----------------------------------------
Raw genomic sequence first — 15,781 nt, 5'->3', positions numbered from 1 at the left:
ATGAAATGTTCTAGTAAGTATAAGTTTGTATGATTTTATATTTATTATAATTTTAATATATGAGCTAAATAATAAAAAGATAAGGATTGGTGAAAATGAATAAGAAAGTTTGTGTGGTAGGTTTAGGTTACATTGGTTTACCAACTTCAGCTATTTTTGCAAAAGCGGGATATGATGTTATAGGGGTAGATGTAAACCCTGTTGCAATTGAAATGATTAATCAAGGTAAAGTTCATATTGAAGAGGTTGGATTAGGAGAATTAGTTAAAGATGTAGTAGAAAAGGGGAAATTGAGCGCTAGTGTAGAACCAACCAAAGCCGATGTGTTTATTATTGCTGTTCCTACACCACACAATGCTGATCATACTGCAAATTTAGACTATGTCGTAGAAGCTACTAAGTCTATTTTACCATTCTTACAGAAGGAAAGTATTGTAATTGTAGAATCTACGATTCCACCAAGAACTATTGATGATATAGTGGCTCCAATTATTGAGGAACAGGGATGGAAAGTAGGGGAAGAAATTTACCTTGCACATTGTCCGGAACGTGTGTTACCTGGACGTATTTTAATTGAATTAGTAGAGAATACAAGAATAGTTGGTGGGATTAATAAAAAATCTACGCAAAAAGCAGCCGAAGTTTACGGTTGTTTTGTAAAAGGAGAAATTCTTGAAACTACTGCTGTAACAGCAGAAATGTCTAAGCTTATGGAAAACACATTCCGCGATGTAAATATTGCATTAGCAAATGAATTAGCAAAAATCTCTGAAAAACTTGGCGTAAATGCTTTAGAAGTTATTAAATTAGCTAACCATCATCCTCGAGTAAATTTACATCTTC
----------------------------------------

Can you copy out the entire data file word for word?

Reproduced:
Raw genomic sequence first — 15,781 nt, 5'->3', positions numbered from 1 at the left:
ATGAAATGTTCTAGTAAGTATAAGTTTGTATGATTTTATATTTATTATAATTTTAATATATGAGCTAAATAATAAAAAGATAAGGATTGGTGAAAATGAATAAGAAAGTTTGTGTGGTAGGTTTAGGTTACATTGGTTTACCAACTTCAGCTATTTTTGCAAAAGCGGGATATGATGTTATAGGGGTAGATGTAAACCCTGTTGCAATTGAAATGATTAATCAAGGTAAAGTTCATATTGAAGAGGTTGGATTAGGAGAATTAGTTAAAGATGTAGTAGAAAAGGGGAAATTGAGCGCTAGTGTAGAACCAACCAAAGCCGATGTGTTTATTATTGCTGTTCCTACACCACACAATGCTGATCATACTGCAAATTTAGACTATGTCGTAGAAGCTACTAAGTCTATTTTACCATTCTTACAGAAGGAAAGTATTGTAATTGTAGAATCTACGATTCCACCAAGAACTATTGATGATATAGTGGCTCCAATTATTGAGGAACAGGGATGGAAAGTAGGGGAAGAAATTTACCTTGCACATTGTCCGGAACGTGTGTTACCTGGACGTATTTTAATTGAATTAGTAGAGAATACAAGAATAGTTGGTGGGATTAATAAAAAATCTACGCAAAAAGCAGCCGAAGTTTACGGTTGTTTTGTAAAAGGAGAAATTCTTGAAACTACTGCTGTAACAGCAGAAATGTCTAAGCTTATGGAAAACACATTCCGCGATGTAAATATTGCATTAGCAAATGAATTAGCAAAAATCTCTGAAAAACTTGGCGTAAATGCTTTAGAAGTTATTAAATTAGCTAACCATCATCCTCGAGTAAATTTACATCTTC